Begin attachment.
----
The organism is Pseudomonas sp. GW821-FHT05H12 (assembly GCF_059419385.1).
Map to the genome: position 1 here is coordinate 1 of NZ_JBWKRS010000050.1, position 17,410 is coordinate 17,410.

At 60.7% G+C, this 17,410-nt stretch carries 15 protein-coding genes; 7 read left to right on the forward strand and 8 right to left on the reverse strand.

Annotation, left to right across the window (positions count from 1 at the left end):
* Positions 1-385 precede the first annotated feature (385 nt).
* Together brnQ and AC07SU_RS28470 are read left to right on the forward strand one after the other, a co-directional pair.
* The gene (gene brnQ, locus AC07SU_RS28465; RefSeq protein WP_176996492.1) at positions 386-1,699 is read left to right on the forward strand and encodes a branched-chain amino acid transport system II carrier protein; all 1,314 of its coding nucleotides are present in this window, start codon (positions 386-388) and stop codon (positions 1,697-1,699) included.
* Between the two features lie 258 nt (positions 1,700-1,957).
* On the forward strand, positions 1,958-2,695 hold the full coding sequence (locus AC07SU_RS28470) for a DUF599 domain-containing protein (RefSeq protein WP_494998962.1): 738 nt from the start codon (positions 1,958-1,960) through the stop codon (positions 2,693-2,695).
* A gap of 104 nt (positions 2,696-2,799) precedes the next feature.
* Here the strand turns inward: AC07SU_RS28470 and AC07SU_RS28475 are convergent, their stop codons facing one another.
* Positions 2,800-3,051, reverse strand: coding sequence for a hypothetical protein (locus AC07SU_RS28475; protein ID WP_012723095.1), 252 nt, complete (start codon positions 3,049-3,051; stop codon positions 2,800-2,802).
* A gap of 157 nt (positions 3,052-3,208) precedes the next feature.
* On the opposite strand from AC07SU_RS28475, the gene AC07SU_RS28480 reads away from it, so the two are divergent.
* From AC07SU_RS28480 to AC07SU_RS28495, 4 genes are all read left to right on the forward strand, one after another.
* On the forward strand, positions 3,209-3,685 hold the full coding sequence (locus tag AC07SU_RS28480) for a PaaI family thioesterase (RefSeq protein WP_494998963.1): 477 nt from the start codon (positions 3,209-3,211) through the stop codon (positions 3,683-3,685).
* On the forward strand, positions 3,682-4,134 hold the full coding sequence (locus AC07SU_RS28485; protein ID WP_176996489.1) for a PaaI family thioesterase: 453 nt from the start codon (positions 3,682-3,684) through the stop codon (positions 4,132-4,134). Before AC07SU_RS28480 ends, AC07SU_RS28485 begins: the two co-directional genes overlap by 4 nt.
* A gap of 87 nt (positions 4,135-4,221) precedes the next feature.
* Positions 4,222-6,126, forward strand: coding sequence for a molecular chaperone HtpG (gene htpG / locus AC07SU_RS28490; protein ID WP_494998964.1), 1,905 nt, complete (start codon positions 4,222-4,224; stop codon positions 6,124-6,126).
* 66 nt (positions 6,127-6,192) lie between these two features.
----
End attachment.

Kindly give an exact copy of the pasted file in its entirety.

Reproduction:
The organism is Pseudomonas sp. GW821-FHT05H12 (assembly GCF_059419385.1).
Map to the genome: position 1 here is coordinate 1 of NZ_JBWKRS010000050.1, position 17,410 is coordinate 17,410.

At 60.7% G+C, this 17,410-nt stretch carries 15 protein-coding genes; 7 read left to right on the forward strand and 8 right to left on the reverse strand.

Annotation, left to right across the window (positions count from 1 at the left end):
* Positions 1-385 precede the first annotated feature (385 nt).
* Together brnQ and AC07SU_RS28470 are read left to right on the forward strand one after the other, a co-directional pair.
* The gene (gene brnQ, locus AC07SU_RS28465; RefSeq protein WP_176996492.1) at positions 386-1,699 is read left to right on the forward strand and encodes a branched-chain amino acid transport system II carrier protein; all 1,314 of its coding nucleotides are present in this window, start codon (positions 386-388) and stop codon (positions 1,697-1,699) included.
* Between the two features lie 258 nt (positions 1,700-1,957).
* On the forward strand, positions 1,958-2,695 hold the full coding sequence (locus AC07SU_RS28470) for a DUF599 domain-containing protein (RefSeq protein WP_494998962.1): 738 nt from the start codon (positions 1,958-1,960) through the stop codon (positions 2,693-2,695).
* A gap of 104 nt (positions 2,696-2,799) precedes the next feature.
* Here the strand turns inward: AC07SU_RS28470 and AC07SU_RS28475 are convergent, their stop codons facing one another.
* Positions 2,800-3,051, reverse strand: coding sequence for a hypothetical protein (locus AC07SU_RS28475; protein ID WP_012723095.1), 252 nt, complete (start codon positions 3,049-3,051; stop codon positions 2,800-2,802).
* A gap of 157 nt (positions 3,052-3,208) precedes the next feature.
* On the opposite strand from AC07SU_RS28475, the gene AC07SU_RS28480 reads away from it, so the two are divergent.
* From AC07SU_RS28480 to AC07SU_RS28495, 4 genes are all read left to right on the forward strand, one after another.
* On the forward strand, positions 3,209-3,685 hold the full coding sequence (locus tag AC07SU_RS28480) for a PaaI family thioesterase (RefSeq protein WP_494998963.1): 477 nt from the start codon (positions 3,209-3,211) through the stop codon (positions 3,683-3,685).
* On the forward strand, positions 3,682-4,134 hold the full coding sequence (locus AC07SU_RS28485; protein ID WP_176996489.1) for a PaaI family thioesterase: 453 nt from the start codon (positions 3,682-3,684) through the stop codon (positions 4,132-4,134). Before AC07SU_RS28480 ends, AC07SU_RS28485 begins: the two co-directional genes overlap by 4 nt.
* A gap of 87 nt (positions 4,135-4,221) precedes the next feature.
* Positions 4,222-6,126, forward strand: coding sequence for a molecular chaperone HtpG (gene htpG / locus AC07SU_RS28490; protein ID WP_494998964.1), 1,905 nt, complete (start codon positions 4,222-4,224; stop codon positions 6,124-6,126).
* 66 nt (positions 6,127-6,192) lie between these two features.